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Born in Hokkaido (northern Japan), Hiromu Arakawa first attracted national attention in 1999 with her award-winning manga Stray Dog. Her series Fullmetal Alchemist debuted in 2001 in Square Enix's monthly manga anthology Shonen Gangan.
This manga inspired the popular series now airing on the Cartoon Network and captures the show's brand of mystical, action-packed adventure. Set in a steam-powered locale that isn't necessarily in our world, the series follows two teenage brothers, Edward and Alphonse Elric-one bearing two cybernetic replacement limbs while the other's soul animates a cumbersome suit of armor. The two are government agents wielding prodigious abilities in alchemy who carry out the hazardous assignments issued by their handlers. Their exploits range from thwarting the machinations of a fraudulent and ambitious priest who abuses the faith of his oblivious flock to cunningly extracting an impoverished mining community from the exorbitant clutches of a corrupt official and dealing with a train-hijack situation that owes a serious debt to the film Under Siege. In a market glutted with too many like-minded efforts, Arakawa's work grabs readers and shakes them with simple yet eloquent visuals and a bizarre concept. To give away more would ruin the story, but the snippets of the brothers' origin hint at much darker things to come, and such portents herald fun in upcoming installments. (May) Copyright 2005 Reed Business Information.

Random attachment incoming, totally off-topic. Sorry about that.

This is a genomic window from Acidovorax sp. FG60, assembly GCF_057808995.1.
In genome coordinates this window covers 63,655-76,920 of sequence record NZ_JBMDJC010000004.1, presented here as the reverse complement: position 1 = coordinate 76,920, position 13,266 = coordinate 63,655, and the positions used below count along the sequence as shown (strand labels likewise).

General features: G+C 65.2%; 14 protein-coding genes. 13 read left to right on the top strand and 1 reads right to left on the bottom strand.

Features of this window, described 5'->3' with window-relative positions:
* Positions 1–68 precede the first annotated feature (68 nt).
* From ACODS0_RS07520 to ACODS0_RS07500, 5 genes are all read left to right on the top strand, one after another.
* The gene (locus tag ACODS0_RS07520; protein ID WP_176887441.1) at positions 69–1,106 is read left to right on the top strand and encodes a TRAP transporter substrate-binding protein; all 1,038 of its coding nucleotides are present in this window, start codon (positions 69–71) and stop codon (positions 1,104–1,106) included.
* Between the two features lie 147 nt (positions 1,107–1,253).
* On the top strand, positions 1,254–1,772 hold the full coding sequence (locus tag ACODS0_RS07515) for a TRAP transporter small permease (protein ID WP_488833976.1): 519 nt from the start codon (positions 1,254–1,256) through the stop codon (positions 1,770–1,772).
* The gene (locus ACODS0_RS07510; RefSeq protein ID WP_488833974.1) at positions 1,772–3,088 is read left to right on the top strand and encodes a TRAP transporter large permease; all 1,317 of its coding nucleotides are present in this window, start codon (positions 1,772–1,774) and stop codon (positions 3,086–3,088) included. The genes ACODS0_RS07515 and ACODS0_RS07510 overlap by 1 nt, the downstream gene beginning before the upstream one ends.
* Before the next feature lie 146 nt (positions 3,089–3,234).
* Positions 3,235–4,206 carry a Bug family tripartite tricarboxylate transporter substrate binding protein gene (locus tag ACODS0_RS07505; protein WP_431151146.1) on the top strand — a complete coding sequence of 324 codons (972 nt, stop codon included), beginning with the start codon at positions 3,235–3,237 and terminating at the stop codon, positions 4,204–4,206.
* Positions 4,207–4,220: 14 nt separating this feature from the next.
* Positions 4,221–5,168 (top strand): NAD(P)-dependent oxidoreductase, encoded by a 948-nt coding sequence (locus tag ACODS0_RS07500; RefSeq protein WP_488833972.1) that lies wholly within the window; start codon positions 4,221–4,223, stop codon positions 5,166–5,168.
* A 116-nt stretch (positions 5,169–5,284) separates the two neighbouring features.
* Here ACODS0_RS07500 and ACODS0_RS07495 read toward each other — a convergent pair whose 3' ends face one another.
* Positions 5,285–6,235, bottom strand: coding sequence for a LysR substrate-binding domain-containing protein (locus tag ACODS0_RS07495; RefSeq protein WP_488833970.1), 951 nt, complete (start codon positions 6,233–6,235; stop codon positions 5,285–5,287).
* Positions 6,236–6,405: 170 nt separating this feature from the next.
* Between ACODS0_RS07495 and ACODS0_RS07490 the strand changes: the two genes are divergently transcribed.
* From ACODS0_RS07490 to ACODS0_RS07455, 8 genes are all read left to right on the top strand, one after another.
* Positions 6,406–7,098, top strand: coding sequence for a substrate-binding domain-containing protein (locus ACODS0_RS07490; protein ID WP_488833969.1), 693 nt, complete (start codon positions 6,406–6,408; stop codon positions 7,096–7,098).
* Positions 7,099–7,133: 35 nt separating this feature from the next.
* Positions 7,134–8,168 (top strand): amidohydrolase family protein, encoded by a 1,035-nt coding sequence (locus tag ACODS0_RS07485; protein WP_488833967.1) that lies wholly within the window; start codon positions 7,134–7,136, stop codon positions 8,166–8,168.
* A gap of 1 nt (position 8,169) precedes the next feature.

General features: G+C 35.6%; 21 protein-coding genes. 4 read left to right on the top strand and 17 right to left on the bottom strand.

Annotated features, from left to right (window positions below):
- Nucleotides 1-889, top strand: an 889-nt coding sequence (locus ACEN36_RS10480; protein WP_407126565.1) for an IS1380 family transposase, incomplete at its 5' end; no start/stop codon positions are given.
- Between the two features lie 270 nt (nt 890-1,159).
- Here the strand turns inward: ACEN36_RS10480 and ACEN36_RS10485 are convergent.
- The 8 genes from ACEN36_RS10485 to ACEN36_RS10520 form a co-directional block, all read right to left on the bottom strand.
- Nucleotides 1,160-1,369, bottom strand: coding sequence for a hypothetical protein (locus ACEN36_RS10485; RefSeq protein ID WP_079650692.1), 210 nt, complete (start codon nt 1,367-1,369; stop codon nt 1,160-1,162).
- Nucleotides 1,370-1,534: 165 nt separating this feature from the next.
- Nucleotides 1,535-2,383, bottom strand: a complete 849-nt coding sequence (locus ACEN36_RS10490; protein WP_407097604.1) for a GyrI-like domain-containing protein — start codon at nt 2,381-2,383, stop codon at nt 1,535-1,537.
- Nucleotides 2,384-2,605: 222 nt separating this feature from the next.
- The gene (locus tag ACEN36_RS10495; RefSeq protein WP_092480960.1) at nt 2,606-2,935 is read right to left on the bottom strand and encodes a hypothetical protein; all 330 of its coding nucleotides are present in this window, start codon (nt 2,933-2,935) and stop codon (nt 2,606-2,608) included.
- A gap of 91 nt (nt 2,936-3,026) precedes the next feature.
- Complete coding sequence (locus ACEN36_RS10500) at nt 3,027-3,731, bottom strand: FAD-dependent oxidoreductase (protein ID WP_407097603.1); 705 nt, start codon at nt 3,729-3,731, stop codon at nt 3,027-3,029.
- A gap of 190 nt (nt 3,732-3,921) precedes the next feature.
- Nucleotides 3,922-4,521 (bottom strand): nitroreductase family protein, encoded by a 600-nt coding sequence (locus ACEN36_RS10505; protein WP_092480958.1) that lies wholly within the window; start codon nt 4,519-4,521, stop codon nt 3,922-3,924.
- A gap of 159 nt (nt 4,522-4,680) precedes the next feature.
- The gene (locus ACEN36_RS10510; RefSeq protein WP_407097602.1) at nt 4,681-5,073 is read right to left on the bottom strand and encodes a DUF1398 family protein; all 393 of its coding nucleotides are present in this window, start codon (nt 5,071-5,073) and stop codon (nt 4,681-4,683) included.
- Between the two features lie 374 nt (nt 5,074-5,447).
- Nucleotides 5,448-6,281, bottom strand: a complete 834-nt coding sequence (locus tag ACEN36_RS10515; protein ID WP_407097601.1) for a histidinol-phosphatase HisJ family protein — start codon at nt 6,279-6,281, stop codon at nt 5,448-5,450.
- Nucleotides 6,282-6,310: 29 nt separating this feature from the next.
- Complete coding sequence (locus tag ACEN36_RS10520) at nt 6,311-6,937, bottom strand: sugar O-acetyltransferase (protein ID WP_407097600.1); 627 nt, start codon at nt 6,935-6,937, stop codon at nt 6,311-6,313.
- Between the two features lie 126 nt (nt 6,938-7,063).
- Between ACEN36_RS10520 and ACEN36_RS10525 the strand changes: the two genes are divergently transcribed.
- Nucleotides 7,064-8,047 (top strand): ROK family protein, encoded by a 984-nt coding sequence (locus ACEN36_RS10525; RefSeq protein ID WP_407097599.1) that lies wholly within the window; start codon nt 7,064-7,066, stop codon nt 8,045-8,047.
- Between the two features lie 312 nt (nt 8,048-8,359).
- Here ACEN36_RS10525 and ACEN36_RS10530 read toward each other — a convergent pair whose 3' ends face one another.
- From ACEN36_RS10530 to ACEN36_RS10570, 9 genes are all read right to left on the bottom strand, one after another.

In this series' science-fantasy world, alchemy's rule of "equivalent exchange" states that for something to be created, something of equal value must be sacrificed. When the prodigiously talented young alchemists Edward and Alphonse Elric attempted a forbidden alchemical procedure to resurrect their mother, the results were disastrous. Not only did they fail, but Edward lost an arm and a leg and Alphonse's soul was trapped inside a suit of armor. Now Edward, with cybernetic replacement limbs, is a State Alchemist working for the military government, traveling with his brother in search of the Philosopher's Stone that may be able to help them become whole again. Along the way, they find themselves fighting corrupt leaders and righting wrongs. The anime TV show based on this manga, shown on Cartoon Network's Adult Swim, has made quite a splash among fans. The more formative manga is, so far, less emotionally compelling than the anime, and closer to a typical shonen (boys') quest adventure story, with cartoony artwork and exaggerated action scenes to match. But both versions are entertaining, with moments of comedy among the fights and the drama, and the manga is recommended for teens and adults. Copyright 2006 Reed Business Information.